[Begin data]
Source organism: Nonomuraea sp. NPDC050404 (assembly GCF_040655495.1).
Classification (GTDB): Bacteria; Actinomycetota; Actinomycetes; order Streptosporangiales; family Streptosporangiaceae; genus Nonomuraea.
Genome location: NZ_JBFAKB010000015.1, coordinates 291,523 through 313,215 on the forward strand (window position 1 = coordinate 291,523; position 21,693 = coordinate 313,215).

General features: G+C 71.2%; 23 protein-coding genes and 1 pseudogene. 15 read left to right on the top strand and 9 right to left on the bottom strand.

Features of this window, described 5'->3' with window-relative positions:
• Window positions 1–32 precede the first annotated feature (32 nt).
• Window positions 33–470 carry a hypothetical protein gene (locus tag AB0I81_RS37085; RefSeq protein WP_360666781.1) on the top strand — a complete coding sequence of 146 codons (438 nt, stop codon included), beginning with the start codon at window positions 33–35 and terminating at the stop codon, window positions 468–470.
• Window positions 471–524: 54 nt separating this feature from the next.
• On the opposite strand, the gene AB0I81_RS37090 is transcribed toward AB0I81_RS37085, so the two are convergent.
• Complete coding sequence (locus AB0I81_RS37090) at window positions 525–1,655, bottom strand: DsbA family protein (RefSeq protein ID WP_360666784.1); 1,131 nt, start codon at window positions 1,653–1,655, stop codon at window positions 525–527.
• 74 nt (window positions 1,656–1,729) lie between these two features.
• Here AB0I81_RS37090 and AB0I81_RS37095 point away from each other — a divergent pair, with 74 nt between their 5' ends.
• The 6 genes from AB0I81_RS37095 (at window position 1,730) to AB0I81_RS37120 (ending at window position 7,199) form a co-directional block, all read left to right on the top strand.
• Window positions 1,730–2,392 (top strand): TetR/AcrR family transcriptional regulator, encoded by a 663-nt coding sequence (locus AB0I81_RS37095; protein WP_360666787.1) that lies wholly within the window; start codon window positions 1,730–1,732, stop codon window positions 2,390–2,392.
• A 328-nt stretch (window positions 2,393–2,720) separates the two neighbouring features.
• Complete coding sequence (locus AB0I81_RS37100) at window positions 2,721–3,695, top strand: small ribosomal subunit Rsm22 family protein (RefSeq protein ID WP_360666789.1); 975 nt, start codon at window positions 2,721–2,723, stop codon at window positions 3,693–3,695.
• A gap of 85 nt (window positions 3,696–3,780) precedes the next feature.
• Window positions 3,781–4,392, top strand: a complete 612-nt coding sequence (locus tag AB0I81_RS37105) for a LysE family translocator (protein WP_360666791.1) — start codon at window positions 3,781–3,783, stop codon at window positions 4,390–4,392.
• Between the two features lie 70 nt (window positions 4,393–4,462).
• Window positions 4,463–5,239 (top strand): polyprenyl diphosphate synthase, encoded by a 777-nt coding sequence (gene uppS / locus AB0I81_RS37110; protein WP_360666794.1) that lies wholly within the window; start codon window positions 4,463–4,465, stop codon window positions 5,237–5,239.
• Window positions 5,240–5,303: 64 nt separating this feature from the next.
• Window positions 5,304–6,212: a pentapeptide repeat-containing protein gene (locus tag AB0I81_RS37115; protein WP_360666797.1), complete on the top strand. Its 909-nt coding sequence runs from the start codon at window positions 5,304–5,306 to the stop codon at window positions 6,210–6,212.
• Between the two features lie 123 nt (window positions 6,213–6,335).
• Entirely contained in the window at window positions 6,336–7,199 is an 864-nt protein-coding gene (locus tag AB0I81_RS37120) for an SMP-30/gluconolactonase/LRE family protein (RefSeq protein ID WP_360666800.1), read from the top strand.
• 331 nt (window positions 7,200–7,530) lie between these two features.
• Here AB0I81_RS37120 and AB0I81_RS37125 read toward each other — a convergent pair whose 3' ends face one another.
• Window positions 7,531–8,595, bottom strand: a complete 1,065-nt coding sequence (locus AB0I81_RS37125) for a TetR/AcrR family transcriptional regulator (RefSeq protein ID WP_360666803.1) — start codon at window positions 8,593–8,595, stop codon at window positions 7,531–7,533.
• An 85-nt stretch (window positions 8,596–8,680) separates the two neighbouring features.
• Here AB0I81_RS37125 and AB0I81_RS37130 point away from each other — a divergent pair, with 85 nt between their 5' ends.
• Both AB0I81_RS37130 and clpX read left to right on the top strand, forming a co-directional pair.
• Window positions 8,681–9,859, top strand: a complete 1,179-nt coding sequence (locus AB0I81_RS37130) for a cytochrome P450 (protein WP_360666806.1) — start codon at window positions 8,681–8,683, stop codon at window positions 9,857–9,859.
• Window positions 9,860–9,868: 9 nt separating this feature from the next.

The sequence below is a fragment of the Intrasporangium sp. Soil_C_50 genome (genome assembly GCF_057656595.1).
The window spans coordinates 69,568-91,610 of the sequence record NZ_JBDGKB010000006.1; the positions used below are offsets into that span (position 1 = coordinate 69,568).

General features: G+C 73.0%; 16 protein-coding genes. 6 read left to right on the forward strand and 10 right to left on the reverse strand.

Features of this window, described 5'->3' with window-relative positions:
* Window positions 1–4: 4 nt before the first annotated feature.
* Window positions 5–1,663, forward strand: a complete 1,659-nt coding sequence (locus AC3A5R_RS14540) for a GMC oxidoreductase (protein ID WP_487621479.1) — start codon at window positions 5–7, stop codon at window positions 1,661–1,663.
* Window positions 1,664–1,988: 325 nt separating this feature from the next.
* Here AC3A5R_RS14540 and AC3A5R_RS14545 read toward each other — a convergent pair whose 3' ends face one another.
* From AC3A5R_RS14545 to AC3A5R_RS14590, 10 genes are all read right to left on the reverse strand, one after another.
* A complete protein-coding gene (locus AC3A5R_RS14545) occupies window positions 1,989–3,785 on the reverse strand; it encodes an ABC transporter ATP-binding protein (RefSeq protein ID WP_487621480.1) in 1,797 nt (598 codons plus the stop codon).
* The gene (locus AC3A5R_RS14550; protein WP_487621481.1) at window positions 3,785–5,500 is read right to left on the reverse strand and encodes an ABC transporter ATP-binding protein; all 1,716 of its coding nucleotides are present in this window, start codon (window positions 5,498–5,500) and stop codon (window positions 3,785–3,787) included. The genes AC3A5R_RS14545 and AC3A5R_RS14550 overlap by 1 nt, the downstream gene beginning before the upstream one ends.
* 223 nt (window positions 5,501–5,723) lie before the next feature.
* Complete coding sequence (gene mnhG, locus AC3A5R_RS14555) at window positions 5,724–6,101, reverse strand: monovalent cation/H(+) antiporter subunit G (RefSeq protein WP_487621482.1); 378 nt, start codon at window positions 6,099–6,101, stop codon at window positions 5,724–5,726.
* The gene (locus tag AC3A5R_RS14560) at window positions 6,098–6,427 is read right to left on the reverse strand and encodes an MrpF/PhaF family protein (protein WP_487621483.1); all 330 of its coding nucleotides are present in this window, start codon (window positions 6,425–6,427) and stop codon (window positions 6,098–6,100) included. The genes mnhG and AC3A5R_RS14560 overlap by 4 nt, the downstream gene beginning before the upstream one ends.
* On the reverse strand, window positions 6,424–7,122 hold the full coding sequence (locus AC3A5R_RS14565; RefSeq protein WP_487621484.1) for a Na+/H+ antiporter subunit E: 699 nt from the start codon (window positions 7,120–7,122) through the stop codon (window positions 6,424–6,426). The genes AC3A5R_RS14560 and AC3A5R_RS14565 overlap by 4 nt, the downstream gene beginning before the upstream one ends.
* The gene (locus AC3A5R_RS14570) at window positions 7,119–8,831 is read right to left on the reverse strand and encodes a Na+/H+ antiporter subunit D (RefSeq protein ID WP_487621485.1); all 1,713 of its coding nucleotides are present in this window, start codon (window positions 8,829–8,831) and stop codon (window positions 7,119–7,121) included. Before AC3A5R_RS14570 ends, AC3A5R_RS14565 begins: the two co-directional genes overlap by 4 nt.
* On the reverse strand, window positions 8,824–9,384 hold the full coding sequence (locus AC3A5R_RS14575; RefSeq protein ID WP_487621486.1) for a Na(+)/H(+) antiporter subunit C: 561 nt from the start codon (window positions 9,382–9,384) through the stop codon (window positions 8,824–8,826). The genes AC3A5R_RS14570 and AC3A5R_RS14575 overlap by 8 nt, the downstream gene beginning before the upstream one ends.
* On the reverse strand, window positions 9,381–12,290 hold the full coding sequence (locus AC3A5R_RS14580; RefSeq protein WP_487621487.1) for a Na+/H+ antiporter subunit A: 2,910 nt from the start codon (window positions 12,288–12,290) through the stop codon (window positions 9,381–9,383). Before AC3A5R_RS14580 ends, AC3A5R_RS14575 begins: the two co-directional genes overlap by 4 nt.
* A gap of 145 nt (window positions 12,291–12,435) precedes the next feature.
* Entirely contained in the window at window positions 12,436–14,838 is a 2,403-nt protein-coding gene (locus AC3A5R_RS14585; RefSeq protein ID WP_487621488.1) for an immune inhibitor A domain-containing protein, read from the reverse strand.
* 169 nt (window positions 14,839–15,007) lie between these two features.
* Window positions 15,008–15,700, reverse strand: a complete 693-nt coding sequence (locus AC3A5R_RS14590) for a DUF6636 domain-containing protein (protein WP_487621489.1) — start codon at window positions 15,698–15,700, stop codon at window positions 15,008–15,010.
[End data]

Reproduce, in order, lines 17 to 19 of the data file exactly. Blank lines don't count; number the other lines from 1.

• A gap of 85 nt (window positions 3,696–3,780) precedes the next feature.
• Window positions 3,781–4,392, top strand: a complete 612-nt coding sequence (locus tag AB0I81_RS37105) for a LysE family translocator (protein WP_360666791.1) — start codon at window positions 3,781–3,783, stop codon at window positions 4,390–4,392.
• Between the two features lie 70 nt (window positions 4,393–4,462).